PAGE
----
Emu Oil: A novel therapeutic for disorders of the gastrointestinal tract?
- Suzanne M Abimosleh1,2,
- Cuong D Tran1,2,
- Gordon S Howarth1,2,3,*
Article first published online: 20 APR 2012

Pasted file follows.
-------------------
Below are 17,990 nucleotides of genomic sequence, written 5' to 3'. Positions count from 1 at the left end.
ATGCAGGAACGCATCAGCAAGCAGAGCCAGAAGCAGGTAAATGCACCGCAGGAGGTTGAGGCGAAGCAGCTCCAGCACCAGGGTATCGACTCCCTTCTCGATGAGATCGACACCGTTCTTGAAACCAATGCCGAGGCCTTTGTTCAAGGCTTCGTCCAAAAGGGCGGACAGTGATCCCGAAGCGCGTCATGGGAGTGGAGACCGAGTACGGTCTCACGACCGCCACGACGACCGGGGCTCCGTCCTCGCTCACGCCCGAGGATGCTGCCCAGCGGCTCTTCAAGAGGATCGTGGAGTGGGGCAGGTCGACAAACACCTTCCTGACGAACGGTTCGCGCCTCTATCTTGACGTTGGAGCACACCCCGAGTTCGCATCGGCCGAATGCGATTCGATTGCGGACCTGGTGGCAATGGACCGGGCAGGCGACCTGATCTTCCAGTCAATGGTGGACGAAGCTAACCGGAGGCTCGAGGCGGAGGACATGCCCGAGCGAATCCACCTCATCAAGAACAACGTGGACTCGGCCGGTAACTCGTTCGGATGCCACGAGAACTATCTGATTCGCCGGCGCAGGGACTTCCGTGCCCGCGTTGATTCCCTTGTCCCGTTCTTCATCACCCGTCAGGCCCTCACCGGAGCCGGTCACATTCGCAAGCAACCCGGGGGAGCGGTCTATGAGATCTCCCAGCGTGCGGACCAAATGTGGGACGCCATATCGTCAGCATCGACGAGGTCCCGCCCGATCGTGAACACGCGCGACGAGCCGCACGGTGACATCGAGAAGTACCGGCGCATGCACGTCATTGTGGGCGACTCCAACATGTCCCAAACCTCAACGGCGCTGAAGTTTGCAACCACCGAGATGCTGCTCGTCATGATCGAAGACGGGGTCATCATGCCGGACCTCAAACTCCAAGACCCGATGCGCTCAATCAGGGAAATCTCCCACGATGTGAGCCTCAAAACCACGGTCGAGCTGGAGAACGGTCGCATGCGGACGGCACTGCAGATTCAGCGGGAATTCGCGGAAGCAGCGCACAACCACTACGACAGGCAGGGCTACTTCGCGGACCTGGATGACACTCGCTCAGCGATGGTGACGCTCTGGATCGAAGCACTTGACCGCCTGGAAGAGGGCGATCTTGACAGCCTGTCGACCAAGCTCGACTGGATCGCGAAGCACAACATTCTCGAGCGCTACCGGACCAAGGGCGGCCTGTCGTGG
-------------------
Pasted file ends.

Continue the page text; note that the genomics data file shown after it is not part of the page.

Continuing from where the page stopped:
Gastrointestinal diseases characterized by inflammation, including the inflammatory bowel diseases, chemotherapy-induced mucositis and non-steroidal anti-inflammatory drug-induced enteropathy, currently have variably effective treatment options, highlighting the need for novel therapeutic approaches. Recently, naturally-sourced agents including prebiotics, probiotics, plant-extracts and marine-derived oils known to possess anti-inflammatory and anti-oxidant properties have been investigated in vitro and in vivo. However, animal-derived oils are yet to be extensively tested. Emu Oil is extracted from the subcutaneous and retroperitoneal fat of the Emu, a flightless bird native to Australia, and predominantly comprises fatty acids. Despite the limited rigorous scientific studies conducted to date, with largely anecdotal claims, Emu Oil, when administered topically and orally, has been shown to possess significant anti-inflammatory properties in vivo. These include a CD-1 mouse model of croton oil-induced auricular inflammation, experimentally-induced polyarthritis and dextran sulfate sodium-induced colitis. Recently, Emu Oil has been demonstrated to endow partial protection against chemotherapy-induced mucositis, with early indications of improved intestinal repair. Emu Oil could therefore form the basis of an adjunct to conventional treatment approaches for inflammatory disorders affecting the gastrointestinal system.